Ebooks in public libraries – response to the Publishers Association statement

This is a statement from Voices for the Library in response to the speech given by Stephen Page at the Public Libraries Authorities conference yesterday.

We are very concerned about the recent announcement by the Publishers Association regarding the availability of ebooks in public libraries.  The decision to limit access to those physically able to visit the library, with a mobile device suitable for reading ebooks, is potentially catastrophic for ebook provision in public libraries.

Not only does this threaten a service that has proven to be immensely popular with library users, it undermines the effort by libraries to reach out to housebound borrowers, the disabled and those living in remote areas far from their nearest public library.  It also further undermines efforts to reposition libraries and encourage literacy in the digital age, an age where people increasingly question the need for libraries and librarians.  A policy such as this seriously inhibits the library service from adapting to current realities and potentially threatens the entire service.

Furthermore, it restricts efforts to provide a 24/7 library service fit for the 21st century.  The delivery of remote ebook access has been a highly successful initiative, with many services seeing increased demand,  including the return of those who had ceased using the library service.  The increased demand for ebooks should be seen as an opportunity for publishers, not a threat.

Whilst we understand the concerns of publishers, we believe that the benefits of equitable access far outweigh the concerns over isolated incidents of unauthorised usage, or indeed concerns about the impact on publisher’s profits.  We believe very strongly in free and equal access to information for all. The proposed restrictions seriously jeopardise these principles and reinforce unequal access to information resources, creating a growing digital divide between those with access and those without.  Such a division goes against the very spirit of a universal public library service.

In a time of threatened cuts to public services, we need champions for equal access to information more than ever. Consequently, we urge the Publishers Association to rethink their decision and work with libraries and other agencies to ensure that public libraries can continue to offer a service that meets the needs of their users.

The Publishers Association and relevant public library bodies need to reach a proper compromise, in the interest of the public, library services and publishers. It is beneficial to all stakeholders for public libraries to offer ebooks in the same way as other digital resources such as databases – through remote access. It is counterintuitive and counterproductive for access to digital resources to be restricted and accessible only through physical library services.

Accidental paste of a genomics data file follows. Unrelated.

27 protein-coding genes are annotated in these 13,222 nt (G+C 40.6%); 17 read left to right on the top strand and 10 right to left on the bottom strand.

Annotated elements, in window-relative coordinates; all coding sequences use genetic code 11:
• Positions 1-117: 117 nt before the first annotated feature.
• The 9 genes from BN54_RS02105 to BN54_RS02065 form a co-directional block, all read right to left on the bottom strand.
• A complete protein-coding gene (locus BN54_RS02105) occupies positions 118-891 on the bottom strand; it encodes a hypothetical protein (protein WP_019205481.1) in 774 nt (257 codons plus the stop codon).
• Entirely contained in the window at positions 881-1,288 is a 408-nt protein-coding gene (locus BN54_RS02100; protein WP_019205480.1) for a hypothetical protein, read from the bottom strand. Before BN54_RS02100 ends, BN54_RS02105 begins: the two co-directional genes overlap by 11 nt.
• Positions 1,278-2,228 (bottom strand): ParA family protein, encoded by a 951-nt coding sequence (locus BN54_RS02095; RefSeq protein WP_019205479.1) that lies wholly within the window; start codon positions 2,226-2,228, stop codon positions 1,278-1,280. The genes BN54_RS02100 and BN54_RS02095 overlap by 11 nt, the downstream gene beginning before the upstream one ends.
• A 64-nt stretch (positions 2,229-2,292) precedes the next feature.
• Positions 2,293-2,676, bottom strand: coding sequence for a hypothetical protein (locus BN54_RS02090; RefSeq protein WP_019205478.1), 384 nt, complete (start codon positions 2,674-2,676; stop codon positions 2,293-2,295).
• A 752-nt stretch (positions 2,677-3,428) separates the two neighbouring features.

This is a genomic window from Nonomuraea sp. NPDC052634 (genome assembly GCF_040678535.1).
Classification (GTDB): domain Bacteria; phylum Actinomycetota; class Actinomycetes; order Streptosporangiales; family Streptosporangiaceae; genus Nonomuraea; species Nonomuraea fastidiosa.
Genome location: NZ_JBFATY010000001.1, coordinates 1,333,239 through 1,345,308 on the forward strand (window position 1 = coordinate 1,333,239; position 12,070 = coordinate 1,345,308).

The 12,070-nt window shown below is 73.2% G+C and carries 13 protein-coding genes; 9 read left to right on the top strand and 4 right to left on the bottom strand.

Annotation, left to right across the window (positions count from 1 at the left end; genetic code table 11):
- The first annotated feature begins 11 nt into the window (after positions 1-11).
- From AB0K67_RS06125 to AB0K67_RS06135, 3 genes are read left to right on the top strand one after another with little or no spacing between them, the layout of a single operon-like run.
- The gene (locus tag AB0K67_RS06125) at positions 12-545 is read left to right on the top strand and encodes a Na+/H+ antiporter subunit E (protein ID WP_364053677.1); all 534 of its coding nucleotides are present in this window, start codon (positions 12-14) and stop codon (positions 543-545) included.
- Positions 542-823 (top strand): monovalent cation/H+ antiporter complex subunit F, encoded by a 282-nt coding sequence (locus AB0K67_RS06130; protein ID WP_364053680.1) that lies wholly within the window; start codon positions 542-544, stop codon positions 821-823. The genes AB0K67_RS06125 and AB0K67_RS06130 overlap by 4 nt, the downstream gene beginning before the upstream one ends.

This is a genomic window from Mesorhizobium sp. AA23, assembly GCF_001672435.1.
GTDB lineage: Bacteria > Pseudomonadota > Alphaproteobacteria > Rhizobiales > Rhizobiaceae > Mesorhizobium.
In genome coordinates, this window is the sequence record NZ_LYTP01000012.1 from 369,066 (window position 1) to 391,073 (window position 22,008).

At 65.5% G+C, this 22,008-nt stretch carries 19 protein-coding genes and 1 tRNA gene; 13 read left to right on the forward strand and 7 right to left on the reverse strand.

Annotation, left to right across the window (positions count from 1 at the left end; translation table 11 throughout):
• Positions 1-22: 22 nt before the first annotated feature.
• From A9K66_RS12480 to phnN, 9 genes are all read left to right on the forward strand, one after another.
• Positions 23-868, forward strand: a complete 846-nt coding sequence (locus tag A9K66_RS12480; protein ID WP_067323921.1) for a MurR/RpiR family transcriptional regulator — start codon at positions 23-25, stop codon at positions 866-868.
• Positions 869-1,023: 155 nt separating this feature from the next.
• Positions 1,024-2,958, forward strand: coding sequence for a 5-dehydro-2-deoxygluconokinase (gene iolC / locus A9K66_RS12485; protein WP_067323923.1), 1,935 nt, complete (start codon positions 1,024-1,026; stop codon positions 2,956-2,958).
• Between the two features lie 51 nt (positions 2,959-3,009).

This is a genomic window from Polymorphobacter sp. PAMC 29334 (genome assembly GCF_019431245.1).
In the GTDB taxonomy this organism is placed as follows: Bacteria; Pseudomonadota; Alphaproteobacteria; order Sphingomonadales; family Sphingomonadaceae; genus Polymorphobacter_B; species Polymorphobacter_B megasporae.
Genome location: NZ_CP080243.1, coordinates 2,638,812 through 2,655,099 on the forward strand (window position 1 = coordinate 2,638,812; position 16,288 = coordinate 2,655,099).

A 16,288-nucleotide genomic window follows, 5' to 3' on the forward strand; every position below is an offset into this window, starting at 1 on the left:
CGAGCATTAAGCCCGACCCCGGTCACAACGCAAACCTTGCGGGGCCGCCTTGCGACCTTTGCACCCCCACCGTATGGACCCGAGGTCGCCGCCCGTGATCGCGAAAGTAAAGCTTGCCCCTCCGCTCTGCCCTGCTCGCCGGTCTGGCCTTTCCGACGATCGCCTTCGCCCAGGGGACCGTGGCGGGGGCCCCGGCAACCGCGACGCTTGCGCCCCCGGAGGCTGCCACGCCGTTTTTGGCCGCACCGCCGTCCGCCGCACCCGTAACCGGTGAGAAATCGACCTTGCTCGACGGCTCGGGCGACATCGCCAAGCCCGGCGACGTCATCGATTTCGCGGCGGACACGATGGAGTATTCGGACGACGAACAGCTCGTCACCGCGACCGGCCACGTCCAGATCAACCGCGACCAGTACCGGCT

16 thoughts on “Ebooks in public libraries – response to the Publishers Association statement

  1. Pingback: Tweets that mention Ebooks in public libraries – response to the Publishers Association statement | Voices for the Library -- Topsy.com

  2. Library Web

    This was actually first officially announced in ‘The Modernisation Review of Public Libraries – a Policy Statement from the DCMS’ Dec. last. The copyright legislation to allow libraries to lend e-books in this manner went/is going through with the Digital Rights bill if I remember correctly:

    http://webarchive.nationalarchives.gov.uk/+/http://www.culture.gov.uk/reference_library/consultations/6752.aspx
    http://en.wikipedia.org/wiki/Digital_Economy_Act_2010

    (I think the above is correct, the details are in the DCMS document linked to above.)

    From what I understand libraries may still use Overdrive etc., but now also have the option to buy their own e-books and place them on a server. (Whether it is cheaper or not to outsource the server to an Overdrive type service and taking into account other issues I’m not sure if this is desirable.)

    There is also the issue of PLR – which does not currently extend to electronic works. There was a plan to extend it, but it bit the dust with the abandoning of the modernisation fund earlier this year.

    G.

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  3. Library Web

    An aside, and knowing librarians’ penchant for stories ;) The plans for this were actually made numbers of months before the DCMS announcement, but during these months and prior to the Modernisation Review, someone somewhere, I don’t know who or why, seemed to be doing their utmost to keep the whole thing quiet. Publishers at the time were not at all happy about the proposition, and so it could have been publishers doing their best to stifle any conversation about e-books (this was still early days for e-books) and the idea that libraries should lend them. Otherwise I’m not sure.

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  6. Paul Gahan

    Not sure what you mean by “This was actually first officially announced”. If you mean restricting e-book downloads to within libraries that is certainly not true. The document you link to actually says this:
    ” E-books will enable library services to remain relevant in a market where people are using mobile devices to access information and entertainment and will provide a new opportunity to reach people who may not visit their local library building regularly, but who would like to borrow e-books from home…The Government believes that e-book lending is likely to form a key 24/7 public service in the future with public library services being accessed from home and on the move as well as in library buildings.”

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  7. Digital Publisher

    Free access for all is a laudable principle which ought to stretch into the digital era, of course. But libraries should be more proactive and less passive about their own shortcomings, namely the fact that there is currently no system to ensure that access to library loans is kept to local populations. Why should publishers sell one copy of an ebook which the entire country (indeed, even those abroad) can access by simply providing an address in the UK?